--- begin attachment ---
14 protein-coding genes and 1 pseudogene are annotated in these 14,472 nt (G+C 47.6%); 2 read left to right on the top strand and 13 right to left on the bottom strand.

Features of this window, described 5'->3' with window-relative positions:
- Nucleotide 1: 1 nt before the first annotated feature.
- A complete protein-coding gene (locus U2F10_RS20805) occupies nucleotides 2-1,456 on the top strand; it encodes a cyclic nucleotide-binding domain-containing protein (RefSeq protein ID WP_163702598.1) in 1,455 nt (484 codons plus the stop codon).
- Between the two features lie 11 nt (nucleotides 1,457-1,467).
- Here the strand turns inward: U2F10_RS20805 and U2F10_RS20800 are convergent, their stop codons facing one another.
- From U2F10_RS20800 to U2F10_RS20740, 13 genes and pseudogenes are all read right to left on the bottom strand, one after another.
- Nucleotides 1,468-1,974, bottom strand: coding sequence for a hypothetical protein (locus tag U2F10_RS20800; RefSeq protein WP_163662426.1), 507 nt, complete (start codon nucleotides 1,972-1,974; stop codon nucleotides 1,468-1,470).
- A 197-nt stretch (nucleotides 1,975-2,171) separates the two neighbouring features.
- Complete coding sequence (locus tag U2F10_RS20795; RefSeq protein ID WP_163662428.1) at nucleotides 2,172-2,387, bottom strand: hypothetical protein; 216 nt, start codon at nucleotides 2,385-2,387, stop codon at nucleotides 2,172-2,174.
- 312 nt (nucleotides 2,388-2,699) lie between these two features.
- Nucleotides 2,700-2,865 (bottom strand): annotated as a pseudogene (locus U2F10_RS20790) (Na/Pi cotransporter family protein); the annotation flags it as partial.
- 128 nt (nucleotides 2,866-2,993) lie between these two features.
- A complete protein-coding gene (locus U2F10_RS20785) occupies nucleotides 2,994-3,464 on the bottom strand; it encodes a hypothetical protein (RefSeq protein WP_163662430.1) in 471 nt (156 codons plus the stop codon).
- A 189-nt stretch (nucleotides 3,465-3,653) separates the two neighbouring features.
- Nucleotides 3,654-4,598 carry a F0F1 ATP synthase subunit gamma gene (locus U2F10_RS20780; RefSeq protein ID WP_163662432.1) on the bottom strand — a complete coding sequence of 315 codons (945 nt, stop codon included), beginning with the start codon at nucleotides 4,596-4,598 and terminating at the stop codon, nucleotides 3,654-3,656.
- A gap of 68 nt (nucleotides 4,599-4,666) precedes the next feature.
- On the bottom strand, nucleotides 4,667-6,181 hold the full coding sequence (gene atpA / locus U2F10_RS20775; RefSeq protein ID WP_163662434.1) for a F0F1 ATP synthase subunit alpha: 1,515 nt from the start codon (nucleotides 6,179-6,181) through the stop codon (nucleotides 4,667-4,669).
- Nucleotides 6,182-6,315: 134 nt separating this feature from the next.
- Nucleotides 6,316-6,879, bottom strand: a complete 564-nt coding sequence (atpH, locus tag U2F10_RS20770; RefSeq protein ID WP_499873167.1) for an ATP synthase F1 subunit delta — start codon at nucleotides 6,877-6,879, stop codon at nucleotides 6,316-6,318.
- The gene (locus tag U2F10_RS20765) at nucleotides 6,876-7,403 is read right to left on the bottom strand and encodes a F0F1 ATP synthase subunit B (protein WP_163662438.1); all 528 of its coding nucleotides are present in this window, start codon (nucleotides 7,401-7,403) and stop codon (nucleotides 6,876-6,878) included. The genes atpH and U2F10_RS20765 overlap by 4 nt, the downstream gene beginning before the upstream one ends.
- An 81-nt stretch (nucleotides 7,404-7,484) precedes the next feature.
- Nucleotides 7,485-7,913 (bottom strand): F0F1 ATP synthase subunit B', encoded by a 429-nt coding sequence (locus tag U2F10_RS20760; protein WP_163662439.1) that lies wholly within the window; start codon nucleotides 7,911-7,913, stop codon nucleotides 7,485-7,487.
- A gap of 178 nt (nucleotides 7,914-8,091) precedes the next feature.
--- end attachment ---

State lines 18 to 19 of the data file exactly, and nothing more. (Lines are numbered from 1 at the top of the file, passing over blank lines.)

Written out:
- On the bottom strand, nucleotides 4,667-6,181 hold the full coding sequence (gene atpA / locus U2F10_RS20775; RefSeq protein ID WP_163662434.1) for a F0F1 ATP synthase subunit alpha: 1,515 nt from the start codon (nucleotides 6,179-6,181) through the stop codon (nucleotides 4,667-4,669).
- Nucleotides 6,182-6,315: 134 nt separating this feature from the next.